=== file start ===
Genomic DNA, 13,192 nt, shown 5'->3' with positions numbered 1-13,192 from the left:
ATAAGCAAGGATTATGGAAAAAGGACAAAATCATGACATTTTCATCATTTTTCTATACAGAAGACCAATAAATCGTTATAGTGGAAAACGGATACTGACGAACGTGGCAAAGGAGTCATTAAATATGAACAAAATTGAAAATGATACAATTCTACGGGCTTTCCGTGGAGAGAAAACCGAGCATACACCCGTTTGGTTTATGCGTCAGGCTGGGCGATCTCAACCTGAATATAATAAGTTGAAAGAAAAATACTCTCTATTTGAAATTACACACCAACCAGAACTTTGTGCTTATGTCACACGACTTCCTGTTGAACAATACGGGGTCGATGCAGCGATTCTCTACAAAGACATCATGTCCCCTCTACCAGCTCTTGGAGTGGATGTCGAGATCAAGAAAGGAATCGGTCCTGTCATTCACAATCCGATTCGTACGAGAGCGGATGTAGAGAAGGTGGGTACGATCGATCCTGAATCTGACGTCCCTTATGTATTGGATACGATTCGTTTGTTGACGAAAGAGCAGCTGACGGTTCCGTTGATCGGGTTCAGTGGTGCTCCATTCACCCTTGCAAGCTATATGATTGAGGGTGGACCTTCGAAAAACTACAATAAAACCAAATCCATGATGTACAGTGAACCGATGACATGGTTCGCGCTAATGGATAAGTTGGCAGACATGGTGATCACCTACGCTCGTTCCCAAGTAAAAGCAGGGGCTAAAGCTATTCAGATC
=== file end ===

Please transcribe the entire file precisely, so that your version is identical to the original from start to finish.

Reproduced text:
Genomic DNA, 13,192 nt, shown 5'->3' with positions numbered 1-13,192 from the left:
ATAAGCAAGGATTATGGAAAAAGGACAAAATCATGACATTTTCATCATTTTTCTATACAGAAGACCAATAAATCGTTATAGTGGAAAACGGATACTGACGAACGTGGCAAAGGAGTCATTAAATATGAACAAAATTGAAAATGATACAATTCTACGGGCTTTCCGTGGAGAGAAAACCGAGCATACACCCGTTTGGTTTATGCGTCAGGCTGGGCGATCTCAACCTGAATATAATAAGTTGAAAGAAAAATACTCTCTATTTGAAATTACACACCAACCAGAACTTTGTGCTTATGTCACACGACTTCCTGTTGAACAATACGGGGTCGATGCAGCGATTCTCTACAAAGACATCATGTCCCCTCTACCAGCTCTTGGAGTGGATGTCGAGATCAAGAAAGGAATCGGTCCTGTCATTCACAATCCGATTCGTACGAGAGCGGATGTAGAGAAGGTGGGTACGATCGATCCTGAATCTGACGTCCCTTATGTATTGGATACGATTCGTTTGTTGACGAAAGAGCAGCTGACGGTTCCGTTGATCGGGTTCAGTGGTGCTCCATTCACCCTTGCAAGCTATATGATTGAGGGTGGACCTTCGAAAAACTACAATAAAACCAAATCCATGATGTACAGTGAACCGATGACATGGTTCGCGCTAATGGATAAGTTGGCAGACATGGTGATCACCTACGCTCGTTCCCAAGTAAAAGCAGGGGCTAAAGCTATTCAGATC